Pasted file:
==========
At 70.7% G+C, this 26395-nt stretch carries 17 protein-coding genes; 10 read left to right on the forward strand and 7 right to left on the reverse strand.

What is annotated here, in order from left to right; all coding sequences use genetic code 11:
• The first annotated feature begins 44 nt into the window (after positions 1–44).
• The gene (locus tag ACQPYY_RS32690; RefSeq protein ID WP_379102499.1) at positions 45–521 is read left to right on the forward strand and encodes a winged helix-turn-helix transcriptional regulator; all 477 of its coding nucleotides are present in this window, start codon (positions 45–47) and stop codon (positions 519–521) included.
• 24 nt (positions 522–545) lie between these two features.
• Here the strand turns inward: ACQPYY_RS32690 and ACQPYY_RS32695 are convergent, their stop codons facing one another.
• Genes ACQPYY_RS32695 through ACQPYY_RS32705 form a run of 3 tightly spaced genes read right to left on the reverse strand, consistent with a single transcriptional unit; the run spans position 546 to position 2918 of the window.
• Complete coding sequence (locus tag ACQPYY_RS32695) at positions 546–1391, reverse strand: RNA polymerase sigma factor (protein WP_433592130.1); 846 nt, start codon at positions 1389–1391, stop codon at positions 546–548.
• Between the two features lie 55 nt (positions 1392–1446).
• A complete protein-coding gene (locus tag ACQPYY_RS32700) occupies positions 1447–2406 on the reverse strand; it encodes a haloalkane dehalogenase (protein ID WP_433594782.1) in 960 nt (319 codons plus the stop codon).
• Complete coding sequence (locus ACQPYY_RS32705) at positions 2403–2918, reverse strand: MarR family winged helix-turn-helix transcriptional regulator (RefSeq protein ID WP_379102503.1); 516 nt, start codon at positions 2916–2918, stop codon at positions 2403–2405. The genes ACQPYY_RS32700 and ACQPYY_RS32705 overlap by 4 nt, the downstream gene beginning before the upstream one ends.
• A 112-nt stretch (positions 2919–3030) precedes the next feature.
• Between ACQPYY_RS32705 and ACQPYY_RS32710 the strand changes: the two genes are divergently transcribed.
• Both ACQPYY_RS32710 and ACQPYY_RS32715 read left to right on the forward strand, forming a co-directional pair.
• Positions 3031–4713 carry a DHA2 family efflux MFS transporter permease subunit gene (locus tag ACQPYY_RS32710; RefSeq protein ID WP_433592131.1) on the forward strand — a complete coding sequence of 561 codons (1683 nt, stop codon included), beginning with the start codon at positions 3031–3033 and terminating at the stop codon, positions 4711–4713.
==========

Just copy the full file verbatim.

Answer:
At 70.7% G+C, this 26395-nt stretch carries 17 protein-coding genes; 10 read left to right on the forward strand and 7 right to left on the reverse strand.

What is annotated here, in order from left to right; all coding sequences use genetic code 11:
• The first annotated feature begins 44 nt into the window (after positions 1–44).
• The gene (locus tag ACQPYY_RS32690; RefSeq protein ID WP_379102499.1) at positions 45–521 is read left to right on the forward strand and encodes a winged helix-turn-helix transcriptional regulator; all 477 of its coding nucleotides are present in this window, start codon (positions 45–47) and stop codon (positions 519–521) included.
• 24 nt (positions 522–545) lie between these two features.
• Here the strand turns inward: ACQPYY_RS32690 and ACQPYY_RS32695 are convergent, their stop codons facing one another.
• Genes ACQPYY_RS32695 through ACQPYY_RS32705 form a run of 3 tightly spaced genes read right to left on the reverse strand, consistent with a single transcriptional unit; the run spans position 546 to position 2918 of the window.
• Complete coding sequence (locus tag ACQPYY_RS32695) at positions 546–1391, reverse strand: RNA polymerase sigma factor (protein WP_433592130.1); 846 nt, start codon at positions 1389–1391, stop codon at positions 546–548.
• Between the two features lie 55 nt (positions 1392–1446).
• A complete protein-coding gene (locus tag ACQPYY_RS32700) occupies positions 1447–2406 on the reverse strand; it encodes a haloalkane dehalogenase (protein ID WP_433594782.1) in 960 nt (319 codons plus the stop codon).
• Complete coding sequence (locus ACQPYY_RS32705) at positions 2403–2918, reverse strand: MarR family winged helix-turn-helix transcriptional regulator (RefSeq protein ID WP_379102503.1); 516 nt, start codon at positions 2916–2918, stop codon at positions 2403–2405. The genes ACQPYY_RS32700 and ACQPYY_RS32705 overlap by 4 nt, the downstream gene beginning before the upstream one ends.
• A 112-nt stretch (positions 2919–3030) precedes the next feature.
• Between ACQPYY_RS32705 and ACQPYY_RS32710 the strand changes: the two genes are divergently transcribed.
• Both ACQPYY_RS32710 and ACQPYY_RS32715 read left to right on the forward strand, forming a co-directional pair.
• Positions 3031–4713 carry a DHA2 family efflux MFS transporter permease subunit gene (locus tag ACQPYY_RS32710; RefSeq protein ID WP_433592131.1) on the forward strand — a complete coding sequence of 561 codons (1683 nt, stop codon included), beginning with the start codon at positions 3031–3033 and terminating at the stop codon, positions 4711–4713.